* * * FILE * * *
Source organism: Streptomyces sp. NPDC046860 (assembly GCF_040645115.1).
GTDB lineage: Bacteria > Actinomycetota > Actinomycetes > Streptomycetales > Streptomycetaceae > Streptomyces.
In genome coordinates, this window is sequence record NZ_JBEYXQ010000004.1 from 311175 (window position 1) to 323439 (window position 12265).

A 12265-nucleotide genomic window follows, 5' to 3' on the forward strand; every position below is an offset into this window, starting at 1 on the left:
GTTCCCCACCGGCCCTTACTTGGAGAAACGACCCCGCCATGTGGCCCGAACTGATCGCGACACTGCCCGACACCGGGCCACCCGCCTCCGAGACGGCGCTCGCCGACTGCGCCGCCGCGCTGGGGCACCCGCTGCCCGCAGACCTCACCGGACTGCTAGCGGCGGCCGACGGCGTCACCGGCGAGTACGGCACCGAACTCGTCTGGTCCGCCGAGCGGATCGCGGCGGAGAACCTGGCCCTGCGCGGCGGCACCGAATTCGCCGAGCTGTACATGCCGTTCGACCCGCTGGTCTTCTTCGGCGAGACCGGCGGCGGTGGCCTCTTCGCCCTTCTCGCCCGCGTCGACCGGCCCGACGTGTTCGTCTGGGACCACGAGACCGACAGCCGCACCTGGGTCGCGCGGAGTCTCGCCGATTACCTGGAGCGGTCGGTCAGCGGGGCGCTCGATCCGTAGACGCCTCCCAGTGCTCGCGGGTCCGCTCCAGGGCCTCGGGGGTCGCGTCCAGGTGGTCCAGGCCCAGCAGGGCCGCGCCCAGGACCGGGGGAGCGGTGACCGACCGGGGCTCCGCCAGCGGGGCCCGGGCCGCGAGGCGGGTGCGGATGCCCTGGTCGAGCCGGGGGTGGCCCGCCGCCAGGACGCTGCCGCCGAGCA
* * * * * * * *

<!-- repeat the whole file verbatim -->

Source organism: Streptomyces sp. NPDC046860 (assembly GCF_040645115.1).
GTDB lineage: Bacteria > Actinomycetota > Actinomycetes > Streptomycetales > Streptomycetaceae > Streptomyces.
In genome coordinates, this window is sequence record NZ_JBEYXQ010000004.1 from 311175 (window position 1) to 323439 (window position 12265).

A 12265-nucleotide genomic window follows, 5' to 3' on the forward strand; every position below is an offset into this window, starting at 1 on the left:
GTTCCCCACCGGCCCTTACTTGGAGAAACGACCCCGCCATGTGGCCCGAACTGATCGCGACACTGCCCGACACCGGGCCACCCGCCTCCGAGACGGCGCTCGCCGACTGCGCCGCCGCGCTGGGGCACCCGCTGCCCGCAGACCTCACCGGACTGCTAGCGGCGGCCGACGGCGTCACCGGCGAGTACGGCACCGAACTCGTCTGGTCCGCCGAGCGGATCGCGGCGGAGAACCTGGCCCTGCGCGGCGGCACCGAATTCGCCGAGCTGTACATGCCGTTCGACCCGCTGGTCTTCTTCGGCGAGACCGGCGGCGGTGGCCTCTTCGCCCTTCTCGCCCGCGTCGACCGGCCCGACGTGTTCGTCTGGGACCACGAGACCGACAGCCGCACCTGGGTCGCGCGGAGTCTCGCCGATTACCTGGAGCGGTCGGTCAGCGGGGCGCTCGATCCGTAGACGCCTCCCAGTGCTCGCGGGTCCGCTCCAGGGCCTCGGGGGTCGCGTCCAGGTGGTCCAGGCCCAGCAGGGCCGCGCCCAGGACCGGGGGAGCGGTGACCGACCGGGGCTCCGCCAGCGGGGCCCGGGCCGCGAGGCGGGTGCGGATGCCCTGGTCGAGCCGGGGGTGGCCCGCCGCCAGGACGCTGCCGCCGAGCA